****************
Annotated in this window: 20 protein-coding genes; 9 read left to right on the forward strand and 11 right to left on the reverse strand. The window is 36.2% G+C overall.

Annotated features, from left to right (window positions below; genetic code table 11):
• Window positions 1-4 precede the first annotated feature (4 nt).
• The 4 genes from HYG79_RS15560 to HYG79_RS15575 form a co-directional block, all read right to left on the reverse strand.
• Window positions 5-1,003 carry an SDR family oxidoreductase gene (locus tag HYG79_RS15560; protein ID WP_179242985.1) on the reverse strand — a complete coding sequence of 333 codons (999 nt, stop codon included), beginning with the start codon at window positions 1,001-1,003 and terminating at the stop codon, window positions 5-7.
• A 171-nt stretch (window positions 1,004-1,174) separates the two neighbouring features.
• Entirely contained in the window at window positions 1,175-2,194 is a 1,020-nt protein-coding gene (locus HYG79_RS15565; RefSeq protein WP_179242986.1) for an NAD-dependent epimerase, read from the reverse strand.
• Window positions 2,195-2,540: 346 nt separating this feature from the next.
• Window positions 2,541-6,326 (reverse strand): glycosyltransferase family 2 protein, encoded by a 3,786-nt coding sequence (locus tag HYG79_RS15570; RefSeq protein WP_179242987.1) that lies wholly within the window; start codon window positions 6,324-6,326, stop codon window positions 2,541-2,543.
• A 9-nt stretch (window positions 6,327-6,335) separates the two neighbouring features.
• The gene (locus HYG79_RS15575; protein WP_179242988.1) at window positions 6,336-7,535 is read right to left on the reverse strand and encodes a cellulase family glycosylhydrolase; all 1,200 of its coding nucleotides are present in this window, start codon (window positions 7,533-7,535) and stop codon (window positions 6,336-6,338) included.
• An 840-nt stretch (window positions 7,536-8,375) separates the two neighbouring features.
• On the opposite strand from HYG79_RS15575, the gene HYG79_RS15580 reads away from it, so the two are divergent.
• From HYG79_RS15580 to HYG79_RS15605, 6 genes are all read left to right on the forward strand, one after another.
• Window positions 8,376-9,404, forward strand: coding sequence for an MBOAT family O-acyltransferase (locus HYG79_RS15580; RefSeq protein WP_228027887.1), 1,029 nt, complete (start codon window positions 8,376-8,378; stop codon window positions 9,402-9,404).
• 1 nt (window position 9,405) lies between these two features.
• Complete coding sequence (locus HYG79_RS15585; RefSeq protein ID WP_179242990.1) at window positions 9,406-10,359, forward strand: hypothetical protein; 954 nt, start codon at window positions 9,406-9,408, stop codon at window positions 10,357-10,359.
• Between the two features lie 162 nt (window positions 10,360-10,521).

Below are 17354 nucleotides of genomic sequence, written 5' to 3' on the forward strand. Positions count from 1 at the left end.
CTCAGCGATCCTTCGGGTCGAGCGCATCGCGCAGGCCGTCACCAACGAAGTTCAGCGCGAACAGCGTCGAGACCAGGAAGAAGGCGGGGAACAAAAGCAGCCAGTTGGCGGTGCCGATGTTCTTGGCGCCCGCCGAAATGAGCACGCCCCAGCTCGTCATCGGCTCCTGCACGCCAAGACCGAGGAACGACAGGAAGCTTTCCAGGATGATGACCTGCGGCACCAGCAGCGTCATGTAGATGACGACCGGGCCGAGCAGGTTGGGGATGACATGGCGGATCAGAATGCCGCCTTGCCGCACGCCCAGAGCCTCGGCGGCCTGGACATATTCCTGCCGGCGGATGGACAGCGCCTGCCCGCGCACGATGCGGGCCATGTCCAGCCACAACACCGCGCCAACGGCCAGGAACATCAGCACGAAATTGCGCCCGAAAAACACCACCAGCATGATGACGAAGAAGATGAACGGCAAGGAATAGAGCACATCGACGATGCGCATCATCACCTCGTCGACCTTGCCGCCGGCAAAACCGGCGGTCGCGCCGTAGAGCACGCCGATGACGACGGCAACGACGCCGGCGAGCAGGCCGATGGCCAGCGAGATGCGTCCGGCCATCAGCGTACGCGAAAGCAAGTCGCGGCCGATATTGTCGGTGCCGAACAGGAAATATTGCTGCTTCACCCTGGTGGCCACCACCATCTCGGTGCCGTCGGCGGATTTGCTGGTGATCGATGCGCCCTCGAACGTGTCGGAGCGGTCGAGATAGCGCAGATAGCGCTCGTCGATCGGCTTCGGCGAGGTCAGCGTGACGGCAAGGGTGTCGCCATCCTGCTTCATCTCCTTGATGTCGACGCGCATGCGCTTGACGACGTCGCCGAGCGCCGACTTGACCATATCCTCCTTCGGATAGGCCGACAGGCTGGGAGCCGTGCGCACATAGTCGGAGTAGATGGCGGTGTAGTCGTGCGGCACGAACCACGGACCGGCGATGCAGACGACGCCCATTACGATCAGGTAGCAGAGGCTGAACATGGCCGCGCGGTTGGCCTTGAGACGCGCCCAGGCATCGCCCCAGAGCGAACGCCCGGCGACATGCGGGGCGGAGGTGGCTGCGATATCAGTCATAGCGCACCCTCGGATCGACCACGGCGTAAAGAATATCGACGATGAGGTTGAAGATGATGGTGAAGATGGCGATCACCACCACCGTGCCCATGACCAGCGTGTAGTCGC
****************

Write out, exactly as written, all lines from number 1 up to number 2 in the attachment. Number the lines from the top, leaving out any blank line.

Annotated in this window: 20 protein-coding genes; 9 read left to right on the forward strand and 11 right to left on the reverse strand. The window is 36.2% G+C overall.

Annotated features, from left to right (window positions below; genetic code table 11):